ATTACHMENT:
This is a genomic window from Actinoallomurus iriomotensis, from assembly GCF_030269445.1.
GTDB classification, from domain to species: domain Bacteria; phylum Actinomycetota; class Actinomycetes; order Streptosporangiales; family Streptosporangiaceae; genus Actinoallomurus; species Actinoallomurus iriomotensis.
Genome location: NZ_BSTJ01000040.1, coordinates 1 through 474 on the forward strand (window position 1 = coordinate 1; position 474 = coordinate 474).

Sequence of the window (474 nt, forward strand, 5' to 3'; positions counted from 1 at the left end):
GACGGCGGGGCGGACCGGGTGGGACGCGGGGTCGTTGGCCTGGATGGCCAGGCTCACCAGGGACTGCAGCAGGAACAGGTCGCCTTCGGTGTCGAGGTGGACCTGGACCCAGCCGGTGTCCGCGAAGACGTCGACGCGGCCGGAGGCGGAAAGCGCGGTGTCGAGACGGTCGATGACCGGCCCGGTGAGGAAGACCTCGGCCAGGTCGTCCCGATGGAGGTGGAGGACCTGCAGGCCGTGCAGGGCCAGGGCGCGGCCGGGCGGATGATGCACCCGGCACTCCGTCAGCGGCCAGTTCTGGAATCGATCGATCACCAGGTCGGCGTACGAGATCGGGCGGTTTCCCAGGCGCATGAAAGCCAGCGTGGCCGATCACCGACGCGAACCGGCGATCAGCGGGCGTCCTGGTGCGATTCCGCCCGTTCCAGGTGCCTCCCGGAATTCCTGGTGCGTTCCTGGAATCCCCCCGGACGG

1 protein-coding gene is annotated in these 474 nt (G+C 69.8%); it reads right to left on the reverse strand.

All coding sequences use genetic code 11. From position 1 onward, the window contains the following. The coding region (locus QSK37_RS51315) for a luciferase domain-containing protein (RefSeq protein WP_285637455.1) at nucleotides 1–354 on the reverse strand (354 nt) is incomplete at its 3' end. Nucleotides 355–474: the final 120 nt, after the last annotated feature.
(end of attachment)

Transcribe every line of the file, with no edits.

This is a genomic window from Actinoallomurus iriomotensis, from assembly GCF_030269445.1.
GTDB classification, from domain to species: domain Bacteria; phylum Actinomycetota; class Actinomycetes; order Streptosporangiales; family Streptosporangiaceae; genus Actinoallomurus; species Actinoallomurus iriomotensis.
Genome location: NZ_BSTJ01000040.1, coordinates 1 through 474 on the forward strand (window position 1 = coordinate 1; position 474 = coordinate 474).

Sequence of the window (474 nt, forward strand, 5' to 3'; positions counted from 1 at the left end):
GACGGCGGGGCGGACCGGGTGGGACGCGGGGTCGTTGGCCTGGATGGCCAGGCTCACCAGGGACTGCAGCAGGAACAGGTCGCCTTCGGTGTCGAGGTGGACCTGGACCCAGCCGGTGTCCGCGAAGACGTCGACGCGGCCGGAGGCGGAAAGCGCGGTGTCGAGACGGTCGATGACCGGCCCGGTGAGGAAGACCTCGGCCAGGTCGTCCCGATGGAGGTGGAGGACCTGCAGGCCGTGCAGGGCCAGGGCGCGGCCGGGCGGATGATGCACCCGGCACTCCGTCAGCGGCCAGTTCTGGAATCGATCGATCACCAGGTCGGCGTACGAGATCGGGCGGTTTCCCAGGCGCATGAAAGCCAGCGTGGCCGATCACCGACGCGAACCGGCGATCAGCGGGCGTCCTGGTGCGATTCCGCCCGTTCCAGGTGCCTCCCGGAATTCCTGGTGCGTTCCTGGAATCCCCCCGGACGG

1 protein-coding gene is annotated in these 474 nt (G+C 69.8%); it reads right to left on the reverse strand.

All coding sequences use genetic code 11. From position 1 onward, the window contains the following. The coding region (locus QSK37_RS51315) for a luciferase domain-containing protein (RefSeq protein WP_285637455.1) at nucleotides 1–354 on the reverse strand (354 nt) is incomplete at its 3' end. Nucleotides 355–474: the final 120 nt, after the last annotated feature.